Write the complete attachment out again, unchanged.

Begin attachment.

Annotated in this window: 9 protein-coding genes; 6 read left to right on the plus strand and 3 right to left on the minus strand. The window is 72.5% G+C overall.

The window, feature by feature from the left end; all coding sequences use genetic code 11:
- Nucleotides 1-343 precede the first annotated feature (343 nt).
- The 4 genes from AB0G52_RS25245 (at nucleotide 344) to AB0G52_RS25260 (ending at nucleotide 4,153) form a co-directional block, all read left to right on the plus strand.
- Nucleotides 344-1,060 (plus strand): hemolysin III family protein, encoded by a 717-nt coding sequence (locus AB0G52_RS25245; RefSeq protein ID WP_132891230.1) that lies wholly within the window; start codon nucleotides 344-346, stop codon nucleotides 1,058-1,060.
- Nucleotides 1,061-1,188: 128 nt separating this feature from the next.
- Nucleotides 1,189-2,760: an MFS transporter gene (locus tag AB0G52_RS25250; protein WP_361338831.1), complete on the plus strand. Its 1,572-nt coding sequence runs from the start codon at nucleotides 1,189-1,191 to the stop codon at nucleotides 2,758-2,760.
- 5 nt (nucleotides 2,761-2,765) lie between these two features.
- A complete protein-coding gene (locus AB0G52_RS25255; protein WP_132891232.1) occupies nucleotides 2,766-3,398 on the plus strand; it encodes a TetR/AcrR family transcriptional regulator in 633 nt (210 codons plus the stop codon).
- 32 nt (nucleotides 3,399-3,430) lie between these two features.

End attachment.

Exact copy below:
Annotated in this window: 9 protein-coding genes; 6 read left to right on the plus strand and 3 right to left on the minus strand. The window is 72.5% G+C overall.

The window, feature by feature from the left end; all coding sequences use genetic code 11:
- Nucleotides 1-343 precede the first annotated feature (343 nt).
- The 4 genes from AB0G52_RS25245 (at nucleotide 344) to AB0G52_RS25260 (ending at nucleotide 4,153) form a co-directional block, all read left to right on the plus strand.
- Nucleotides 344-1,060 (plus strand): hemolysin III family protein, encoded by a 717-nt coding sequence (locus AB0G52_RS25245; RefSeq protein ID WP_132891230.1) that lies wholly within the window; start codon nucleotides 344-346, stop codon nucleotides 1,058-1,060.
- Nucleotides 1,061-1,188: 128 nt separating this feature from the next.
- Nucleotides 1,189-2,760: an MFS transporter gene (locus tag AB0G52_RS25250; protein WP_361338831.1), complete on the plus strand. Its 1,572-nt coding sequence runs from the start codon at nucleotides 1,189-1,191 to the stop codon at nucleotides 2,758-2,760.
- 5 nt (nucleotides 2,761-2,765) lie between these two features.
- A complete protein-coding gene (locus AB0G52_RS25255; protein WP_132891232.1) occupies nucleotides 2,766-3,398 on the plus strand; it encodes a TetR/AcrR family transcriptional regulator in 633 nt (210 codons plus the stop codon).
- 32 nt (nucleotides 3,399-3,430) lie between these two features.